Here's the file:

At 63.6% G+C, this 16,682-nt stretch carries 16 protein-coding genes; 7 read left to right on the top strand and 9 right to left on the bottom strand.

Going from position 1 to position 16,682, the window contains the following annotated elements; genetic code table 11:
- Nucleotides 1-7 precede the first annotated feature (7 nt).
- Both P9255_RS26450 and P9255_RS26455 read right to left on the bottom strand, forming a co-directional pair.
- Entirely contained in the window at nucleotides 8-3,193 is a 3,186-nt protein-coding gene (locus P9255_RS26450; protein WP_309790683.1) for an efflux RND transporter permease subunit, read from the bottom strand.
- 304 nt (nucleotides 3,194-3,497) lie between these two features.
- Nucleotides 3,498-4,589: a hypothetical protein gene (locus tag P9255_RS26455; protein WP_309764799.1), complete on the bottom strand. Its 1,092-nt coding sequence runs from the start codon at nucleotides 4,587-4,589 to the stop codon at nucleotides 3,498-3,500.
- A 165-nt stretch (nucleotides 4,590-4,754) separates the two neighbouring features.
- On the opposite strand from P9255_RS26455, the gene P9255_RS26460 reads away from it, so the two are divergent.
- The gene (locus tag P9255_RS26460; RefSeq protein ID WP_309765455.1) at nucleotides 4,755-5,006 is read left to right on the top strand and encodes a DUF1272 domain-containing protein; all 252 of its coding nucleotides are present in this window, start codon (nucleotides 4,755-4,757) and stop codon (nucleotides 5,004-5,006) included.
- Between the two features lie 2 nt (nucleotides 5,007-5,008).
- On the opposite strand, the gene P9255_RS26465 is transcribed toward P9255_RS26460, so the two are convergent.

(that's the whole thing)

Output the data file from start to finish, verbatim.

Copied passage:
At 63.6% G+C, this 16,682-nt stretch carries 16 protein-coding genes; 7 read left to right on the top strand and 9 right to left on the bottom strand.

Going from position 1 to position 16,682, the window contains the following annotated elements; genetic code table 11:
- Nucleotides 1-7 precede the first annotated feature (7 nt).
- Both P9255_RS26450 and P9255_RS26455 read right to left on the bottom strand, forming a co-directional pair.
- Entirely contained in the window at nucleotides 8-3,193 is a 3,186-nt protein-coding gene (locus P9255_RS26450; protein WP_309790683.1) for an efflux RND transporter permease subunit, read from the bottom strand.
- 304 nt (nucleotides 3,194-3,497) lie between these two features.
- Nucleotides 3,498-4,589: a hypothetical protein gene (locus tag P9255_RS26455; protein WP_309764799.1), complete on the bottom strand. Its 1,092-nt coding sequence runs from the start codon at nucleotides 4,587-4,589 to the stop codon at nucleotides 3,498-3,500.
- A 165-nt stretch (nucleotides 4,590-4,754) separates the two neighbouring features.
- On the opposite strand from P9255_RS26455, the gene P9255_RS26460 reads away from it, so the two are divergent.
- The gene (locus tag P9255_RS26460; RefSeq protein ID WP_309765455.1) at nucleotides 4,755-5,006 is read left to right on the top strand and encodes a DUF1272 domain-containing protein; all 252 of its coding nucleotides are present in this window, start codon (nucleotides 4,755-4,757) and stop codon (nucleotides 5,004-5,006) included.
- Between the two features lie 2 nt (nucleotides 5,007-5,008).
- On the opposite strand, the gene P9255_RS26465 is transcribed toward P9255_RS26460, so the two are convergent.